One of the best ways to get your dog used to a new bed is to train them to lie in it. This will help them feel comfortable and relaxed when they’re sleeping in it.

To start, put your dog’s new bed in their favorite spot and give them a treat when they go near it. Once they’re comfortable with the bed, begin saying the “lie down” command and give them a treat when they obey. Be sure to praise them and give them another treat when they stay in bed for a few seconds.

Over time, your dog will learn that going to bed is a positive experience and will be more likely to do it again in the future.

6. Always use positive reinforcement, stay happy and upbeat

Trainer woman with his Golden Labradoodle

One of the most important things you can do when training your dog is to stay upbeat and try the positive association method. Dogs are very sensitive to their owner’s moods and will pick up on any negative energy. If you’re frustrated or angry, your dog will probably become agitated as well.

It’s important to stay positive and keep your training sessions fun for both you and your pet. This will help them learn more quickly and make the experience more enjoyable for everyone involved. Be sure to praise your dog when they do something good, and offer a treat as a reward.

This will let them know they’re behaving the way you want them to.

7. Use an Old Shirt

If you’re having trouble getting your dog to sleep in its new bed, you might use an old shirt or piece of clothing with your scent on it. This (also called the scent method) will help them feel more comfortable and relaxed in bed.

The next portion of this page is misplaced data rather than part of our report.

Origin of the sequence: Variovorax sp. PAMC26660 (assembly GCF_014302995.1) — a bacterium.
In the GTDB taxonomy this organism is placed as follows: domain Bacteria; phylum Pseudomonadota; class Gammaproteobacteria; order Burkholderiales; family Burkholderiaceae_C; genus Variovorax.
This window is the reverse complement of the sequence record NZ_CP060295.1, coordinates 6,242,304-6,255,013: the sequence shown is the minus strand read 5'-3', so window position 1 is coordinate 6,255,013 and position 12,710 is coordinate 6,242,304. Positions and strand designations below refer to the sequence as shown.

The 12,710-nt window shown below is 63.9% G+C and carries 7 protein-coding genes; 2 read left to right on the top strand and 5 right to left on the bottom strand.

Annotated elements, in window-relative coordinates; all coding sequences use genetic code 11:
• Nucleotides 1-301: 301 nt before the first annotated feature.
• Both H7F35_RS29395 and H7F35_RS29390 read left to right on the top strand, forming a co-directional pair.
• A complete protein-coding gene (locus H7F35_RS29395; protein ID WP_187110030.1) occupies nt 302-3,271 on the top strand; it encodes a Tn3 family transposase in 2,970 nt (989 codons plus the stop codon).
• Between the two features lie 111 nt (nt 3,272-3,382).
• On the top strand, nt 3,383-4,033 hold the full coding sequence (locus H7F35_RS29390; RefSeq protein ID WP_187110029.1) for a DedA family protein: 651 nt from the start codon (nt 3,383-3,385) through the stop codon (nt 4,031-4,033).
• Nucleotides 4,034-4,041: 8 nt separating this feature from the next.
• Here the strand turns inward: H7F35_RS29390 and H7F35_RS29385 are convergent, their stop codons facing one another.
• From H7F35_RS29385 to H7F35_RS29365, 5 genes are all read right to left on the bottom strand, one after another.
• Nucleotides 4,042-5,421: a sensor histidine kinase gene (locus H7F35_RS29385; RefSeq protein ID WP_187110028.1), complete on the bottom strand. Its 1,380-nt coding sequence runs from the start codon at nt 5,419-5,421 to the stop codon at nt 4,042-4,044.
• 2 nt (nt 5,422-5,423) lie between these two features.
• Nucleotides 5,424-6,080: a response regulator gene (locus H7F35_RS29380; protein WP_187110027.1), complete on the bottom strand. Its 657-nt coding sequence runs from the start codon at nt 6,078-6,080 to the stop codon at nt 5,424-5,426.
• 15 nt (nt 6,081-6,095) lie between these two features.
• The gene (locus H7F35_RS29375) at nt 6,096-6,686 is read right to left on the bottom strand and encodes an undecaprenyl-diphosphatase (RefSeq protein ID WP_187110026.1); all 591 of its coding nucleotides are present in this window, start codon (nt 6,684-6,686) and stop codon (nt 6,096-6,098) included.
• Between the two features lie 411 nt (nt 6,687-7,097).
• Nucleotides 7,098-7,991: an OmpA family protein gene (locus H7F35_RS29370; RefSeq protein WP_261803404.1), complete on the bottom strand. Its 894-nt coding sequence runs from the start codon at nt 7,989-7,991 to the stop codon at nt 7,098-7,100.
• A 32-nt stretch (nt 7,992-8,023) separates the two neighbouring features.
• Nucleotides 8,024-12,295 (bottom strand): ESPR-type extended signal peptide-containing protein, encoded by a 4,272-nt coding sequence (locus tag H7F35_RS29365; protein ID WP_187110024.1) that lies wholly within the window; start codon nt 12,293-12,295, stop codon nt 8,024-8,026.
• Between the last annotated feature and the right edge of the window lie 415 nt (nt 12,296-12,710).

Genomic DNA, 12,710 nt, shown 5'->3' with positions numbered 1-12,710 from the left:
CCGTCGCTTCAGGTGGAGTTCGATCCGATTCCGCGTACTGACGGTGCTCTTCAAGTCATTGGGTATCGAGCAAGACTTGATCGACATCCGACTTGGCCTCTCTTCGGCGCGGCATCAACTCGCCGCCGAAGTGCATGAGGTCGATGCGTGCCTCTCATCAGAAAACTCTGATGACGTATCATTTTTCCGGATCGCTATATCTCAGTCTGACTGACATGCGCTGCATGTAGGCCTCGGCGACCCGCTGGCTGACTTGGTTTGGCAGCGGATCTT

Be sure to place the shirt in or near the bed and encourage your dog to get close to it. Once they’re comfortable with the smell, start saying the “lie down” command and give them a treat when they obey.

8. Training With the Swapping Method

A lot of dogs, especially guardian or working breeds, will have the mental attitude of “What’s in it for me?”. When working with these dogs, you may be better suited to use the ‘swap’ method. This method uses the principle of trading one high-value item for another.

For example, if your dog has a toy they covet, and you need them to drop it, ‘trade’ them for something else they find to be a high-value item, such as treats or another toy. When they drop the item, you need them to immediately give them your trade and pick up the old one.

Repeat until your dog gets the idea you’re not taking anything away but being fair and trading like for like.

9. Training with the Association Method

Pet Goldendoodle puppy waits patiently for treat while being trained

The Association Method is a popular training technique that uses positive reinforcement. This means rewarding your dog for good behavior to encourage them to repeat the desired behavior. With this method, you will need to set up a situation where your dog can easily succeed.